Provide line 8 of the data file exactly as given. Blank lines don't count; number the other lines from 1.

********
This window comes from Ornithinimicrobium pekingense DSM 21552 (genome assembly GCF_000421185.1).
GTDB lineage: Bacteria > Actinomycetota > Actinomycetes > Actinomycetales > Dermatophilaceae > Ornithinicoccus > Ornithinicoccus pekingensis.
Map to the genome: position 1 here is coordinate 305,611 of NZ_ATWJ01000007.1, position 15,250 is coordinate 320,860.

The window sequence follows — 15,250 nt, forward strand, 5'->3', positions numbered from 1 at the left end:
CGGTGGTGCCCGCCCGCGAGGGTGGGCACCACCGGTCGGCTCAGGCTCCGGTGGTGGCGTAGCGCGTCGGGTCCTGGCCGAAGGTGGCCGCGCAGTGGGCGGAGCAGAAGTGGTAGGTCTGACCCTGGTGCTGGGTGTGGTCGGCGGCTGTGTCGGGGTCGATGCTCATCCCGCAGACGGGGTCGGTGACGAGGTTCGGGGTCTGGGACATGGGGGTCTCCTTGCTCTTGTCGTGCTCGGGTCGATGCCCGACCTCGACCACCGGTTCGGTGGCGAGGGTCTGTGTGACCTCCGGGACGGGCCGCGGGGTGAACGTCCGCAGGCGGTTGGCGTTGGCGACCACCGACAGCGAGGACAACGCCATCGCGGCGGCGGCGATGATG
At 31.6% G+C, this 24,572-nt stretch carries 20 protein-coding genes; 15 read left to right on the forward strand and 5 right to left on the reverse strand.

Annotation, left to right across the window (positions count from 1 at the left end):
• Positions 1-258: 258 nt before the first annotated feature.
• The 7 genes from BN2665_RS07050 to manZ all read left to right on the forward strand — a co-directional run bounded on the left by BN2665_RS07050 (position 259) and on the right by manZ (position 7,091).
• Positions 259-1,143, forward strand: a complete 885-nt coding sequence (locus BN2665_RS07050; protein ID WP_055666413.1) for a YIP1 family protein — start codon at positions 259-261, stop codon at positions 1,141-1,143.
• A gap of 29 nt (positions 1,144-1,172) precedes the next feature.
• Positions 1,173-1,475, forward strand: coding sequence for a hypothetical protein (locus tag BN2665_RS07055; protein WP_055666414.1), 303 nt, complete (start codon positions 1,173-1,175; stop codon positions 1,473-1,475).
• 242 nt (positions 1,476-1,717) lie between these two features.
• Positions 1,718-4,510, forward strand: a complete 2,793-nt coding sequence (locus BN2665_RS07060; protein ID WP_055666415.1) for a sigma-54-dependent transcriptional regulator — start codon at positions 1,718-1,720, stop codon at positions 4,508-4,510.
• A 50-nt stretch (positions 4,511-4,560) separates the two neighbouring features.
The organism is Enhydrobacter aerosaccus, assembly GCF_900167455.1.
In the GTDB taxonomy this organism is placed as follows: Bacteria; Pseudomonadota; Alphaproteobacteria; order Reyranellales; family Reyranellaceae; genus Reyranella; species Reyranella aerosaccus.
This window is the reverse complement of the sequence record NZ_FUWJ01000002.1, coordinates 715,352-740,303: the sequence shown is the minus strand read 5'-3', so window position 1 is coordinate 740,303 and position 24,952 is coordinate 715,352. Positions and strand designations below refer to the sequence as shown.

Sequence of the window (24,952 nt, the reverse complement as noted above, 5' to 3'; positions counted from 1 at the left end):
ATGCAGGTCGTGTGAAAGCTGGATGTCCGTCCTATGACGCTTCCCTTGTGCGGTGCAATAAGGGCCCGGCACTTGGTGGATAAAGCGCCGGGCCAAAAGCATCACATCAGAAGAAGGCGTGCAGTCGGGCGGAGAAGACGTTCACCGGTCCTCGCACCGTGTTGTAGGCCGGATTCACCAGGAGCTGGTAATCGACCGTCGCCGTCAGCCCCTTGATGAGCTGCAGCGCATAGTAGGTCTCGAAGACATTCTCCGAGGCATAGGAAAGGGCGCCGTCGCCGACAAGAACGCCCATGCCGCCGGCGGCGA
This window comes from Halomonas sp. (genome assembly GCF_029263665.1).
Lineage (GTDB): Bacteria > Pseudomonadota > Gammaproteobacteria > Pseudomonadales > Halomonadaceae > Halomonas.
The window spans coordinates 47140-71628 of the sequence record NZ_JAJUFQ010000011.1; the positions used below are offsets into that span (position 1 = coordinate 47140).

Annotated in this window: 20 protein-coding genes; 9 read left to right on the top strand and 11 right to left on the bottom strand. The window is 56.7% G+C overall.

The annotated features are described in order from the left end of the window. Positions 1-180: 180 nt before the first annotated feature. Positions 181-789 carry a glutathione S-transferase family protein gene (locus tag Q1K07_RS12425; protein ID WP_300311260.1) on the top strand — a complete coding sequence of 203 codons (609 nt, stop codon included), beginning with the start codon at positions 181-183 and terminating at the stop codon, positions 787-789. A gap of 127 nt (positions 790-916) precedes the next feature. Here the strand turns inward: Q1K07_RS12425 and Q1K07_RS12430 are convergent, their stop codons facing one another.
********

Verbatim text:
• Positions 1-258: 258 nt before the first annotated feature.